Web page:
In this connection, it is pertinent to refer to Cls. (a)and (b) of Section 5(1) of the Act which enumerates the powers which every Mamlatdar presiding over the Court can exercise within the territorial limits of his jurisdiction. They read as follows:
'5(1) Every Mamlatdar shall preside over a court, which shall be called a Mamlatdar's court, and which shall, subject to the provisions of sections 6 and 26, have power, within such territorial limits as may from time to time be fixed by the State Government,--
(a) to remove or cause to be removed any impediment, erected otherwise than under due authority of law, to the natural flow in a defined channel or otherwise of any surface water naturally rising in or falling on any land used for agriculture, grazing, trees or crops, on to any adjacent land, where such impediment causes or is likely to cause damage to the land used for such purpose or to any such grazing trees or crops thereon;
(b) to give immediate possession of any lands or premises used for agriculture or grazing, or trees, or crops, or fisheries, or to restore the use of water from any well, tank, canal or water-course, whether natural or artificial, used for agricultural purposes to any thereof otherwise than by due course of law, or who has been dispossessed or deprived or who has become entitled to the possession or restoration thereof by reason of the determination of any tenancy or other right of any other person, not being a person who has been a former owner or part-owner, within a period of twelve years before the institution of the suit of the property or use claimed, or who is the legal representative of such former owner or part-owner;
Provided that, if in any case the Mamlatdar considers it inequitable or unduly harsh to remove or cause to be removed any such impediment, or, to give possession of any such property or to restore any such use to a person who has become entitled thereto merely by reason of the determination of any such tenancy or other right, or if it appears to him that such case can be more suitably dealt with by a Civil Court, he may in his discretion refuse to exercise the power aforesaid, but shall record in writing his reasons for such refusal.'
A careful examination of these provisions of Section 5 would disclose that the powers of the Mamlatdar relate to adjudication of disputes in regard to possession and enjoyment of lands including rights to receive surface water, grazing of cattle, growing trees etc. The very fact that the proviso quoted above expressly empowers the Mamlatdar to refuse to adjudicate any of the claims brought before him under the Act for reasons to be recorded in writing 'if it appears to him that such case can more suitably be dealt with by a civil court' is sufficient to hold that the jurisdiction of the Mamlatdar is identical with that of the Civil Court in the aforesaid matters except that his decision is subject to the final decision of a competent civil court.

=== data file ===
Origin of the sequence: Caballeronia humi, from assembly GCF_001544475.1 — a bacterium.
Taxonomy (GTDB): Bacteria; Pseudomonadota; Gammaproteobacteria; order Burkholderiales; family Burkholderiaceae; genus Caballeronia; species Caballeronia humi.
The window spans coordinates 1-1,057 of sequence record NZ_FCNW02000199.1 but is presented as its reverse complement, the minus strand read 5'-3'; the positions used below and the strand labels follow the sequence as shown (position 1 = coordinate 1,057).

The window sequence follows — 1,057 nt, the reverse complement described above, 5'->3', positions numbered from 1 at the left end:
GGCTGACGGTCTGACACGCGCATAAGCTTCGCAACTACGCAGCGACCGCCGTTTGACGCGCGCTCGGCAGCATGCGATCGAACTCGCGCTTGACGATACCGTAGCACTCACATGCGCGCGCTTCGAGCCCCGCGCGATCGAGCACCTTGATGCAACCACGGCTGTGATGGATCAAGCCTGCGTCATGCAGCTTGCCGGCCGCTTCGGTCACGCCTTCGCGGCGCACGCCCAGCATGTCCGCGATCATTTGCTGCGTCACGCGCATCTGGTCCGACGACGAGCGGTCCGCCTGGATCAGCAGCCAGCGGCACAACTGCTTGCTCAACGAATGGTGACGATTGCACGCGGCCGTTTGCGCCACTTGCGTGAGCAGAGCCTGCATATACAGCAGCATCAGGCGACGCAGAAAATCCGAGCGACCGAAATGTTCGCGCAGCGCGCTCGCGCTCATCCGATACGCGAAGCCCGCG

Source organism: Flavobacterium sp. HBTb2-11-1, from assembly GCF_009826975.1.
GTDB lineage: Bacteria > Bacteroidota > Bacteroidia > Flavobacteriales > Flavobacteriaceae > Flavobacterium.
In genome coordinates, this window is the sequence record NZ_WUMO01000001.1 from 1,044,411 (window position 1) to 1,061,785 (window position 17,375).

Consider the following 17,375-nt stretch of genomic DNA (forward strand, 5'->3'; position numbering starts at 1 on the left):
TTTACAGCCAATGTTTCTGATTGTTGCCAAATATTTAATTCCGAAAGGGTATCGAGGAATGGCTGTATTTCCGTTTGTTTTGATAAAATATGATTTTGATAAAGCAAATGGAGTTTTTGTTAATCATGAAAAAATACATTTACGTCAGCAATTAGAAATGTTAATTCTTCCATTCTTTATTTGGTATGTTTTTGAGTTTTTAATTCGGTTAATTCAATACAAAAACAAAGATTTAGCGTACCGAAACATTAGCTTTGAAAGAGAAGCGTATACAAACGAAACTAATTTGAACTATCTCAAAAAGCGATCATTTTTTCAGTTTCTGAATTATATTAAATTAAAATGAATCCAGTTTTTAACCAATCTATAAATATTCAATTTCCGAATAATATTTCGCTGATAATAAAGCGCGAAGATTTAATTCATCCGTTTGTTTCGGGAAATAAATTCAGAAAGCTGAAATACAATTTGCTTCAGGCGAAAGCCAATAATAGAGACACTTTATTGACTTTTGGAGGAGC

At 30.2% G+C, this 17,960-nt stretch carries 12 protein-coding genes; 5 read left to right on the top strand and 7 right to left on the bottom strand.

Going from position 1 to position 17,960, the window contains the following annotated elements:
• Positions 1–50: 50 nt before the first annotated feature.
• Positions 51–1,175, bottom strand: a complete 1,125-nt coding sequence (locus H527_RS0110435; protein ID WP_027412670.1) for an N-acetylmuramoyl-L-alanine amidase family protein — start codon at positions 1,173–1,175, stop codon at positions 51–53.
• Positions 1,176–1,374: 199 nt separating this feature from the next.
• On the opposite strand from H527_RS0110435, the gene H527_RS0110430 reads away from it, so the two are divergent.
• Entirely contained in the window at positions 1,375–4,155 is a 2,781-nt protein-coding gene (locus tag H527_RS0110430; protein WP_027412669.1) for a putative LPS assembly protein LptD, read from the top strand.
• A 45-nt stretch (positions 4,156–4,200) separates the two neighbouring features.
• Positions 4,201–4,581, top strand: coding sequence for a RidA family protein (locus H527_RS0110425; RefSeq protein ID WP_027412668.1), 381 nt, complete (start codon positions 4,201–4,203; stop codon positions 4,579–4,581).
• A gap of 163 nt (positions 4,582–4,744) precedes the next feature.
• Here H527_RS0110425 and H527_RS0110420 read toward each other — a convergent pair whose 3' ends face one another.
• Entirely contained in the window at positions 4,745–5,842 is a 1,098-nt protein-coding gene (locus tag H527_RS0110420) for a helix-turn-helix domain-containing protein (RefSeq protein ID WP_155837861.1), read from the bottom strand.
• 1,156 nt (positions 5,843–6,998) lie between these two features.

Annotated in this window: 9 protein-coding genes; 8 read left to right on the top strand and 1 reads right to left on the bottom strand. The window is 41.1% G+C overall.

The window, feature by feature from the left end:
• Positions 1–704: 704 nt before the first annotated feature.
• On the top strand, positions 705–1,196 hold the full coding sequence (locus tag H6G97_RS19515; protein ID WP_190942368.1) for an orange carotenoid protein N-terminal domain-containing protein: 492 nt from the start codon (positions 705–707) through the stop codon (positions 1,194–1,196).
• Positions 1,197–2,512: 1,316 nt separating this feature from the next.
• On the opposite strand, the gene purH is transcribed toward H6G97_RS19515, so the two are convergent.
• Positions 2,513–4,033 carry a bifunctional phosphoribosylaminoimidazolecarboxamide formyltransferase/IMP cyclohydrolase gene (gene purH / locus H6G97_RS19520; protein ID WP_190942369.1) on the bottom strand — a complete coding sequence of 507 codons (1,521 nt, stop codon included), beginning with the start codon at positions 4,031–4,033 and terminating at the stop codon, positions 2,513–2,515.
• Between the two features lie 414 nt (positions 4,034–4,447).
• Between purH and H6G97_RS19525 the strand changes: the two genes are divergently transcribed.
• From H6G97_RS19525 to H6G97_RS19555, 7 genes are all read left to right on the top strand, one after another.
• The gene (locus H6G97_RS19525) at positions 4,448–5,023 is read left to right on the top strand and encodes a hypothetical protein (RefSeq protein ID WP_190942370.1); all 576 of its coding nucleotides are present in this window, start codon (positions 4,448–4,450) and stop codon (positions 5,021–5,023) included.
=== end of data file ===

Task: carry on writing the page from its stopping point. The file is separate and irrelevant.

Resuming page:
It may be useful to refer to the definition of a 'revenue court' in Section 5(2) of the Code. A 'revenue court' is defined as meaning
'a Court having jurisdiction under any local law to entertain suits or other proceedings relating to the rent, revenue or profits of land used for agricultural purposes, but does not include a Civil Court having original jurisdiction under this Code to try suits or proceedings as being suits or proceedings of a civil nature.'
If this definition is considered in the light of what is contained in Section 5 of the Act, I have very little doubt in holding that the Court of the Mamlatdar, Collector or Assistant Collector under the Act is a Civil Court.
(10) In this connection Mr. Krishnaswami Rao contended that the Mamlatdar who presided over the court or the Collector who presided over the court of revision, was a revenue officer in no way subordinate to the High Court and that therefore a court presided by such an officer could not be considered to be a Civil Court. In my opinion neither the designation of the officer presiding over the court nor the authority in whom the power of making the appointment of such presiding officer vests is relevant. In that sense even the officers presiding over the civil courts are appointed by the Governor. What is however, material is the power and the function which the law creating the court entrusts such a presiding officer.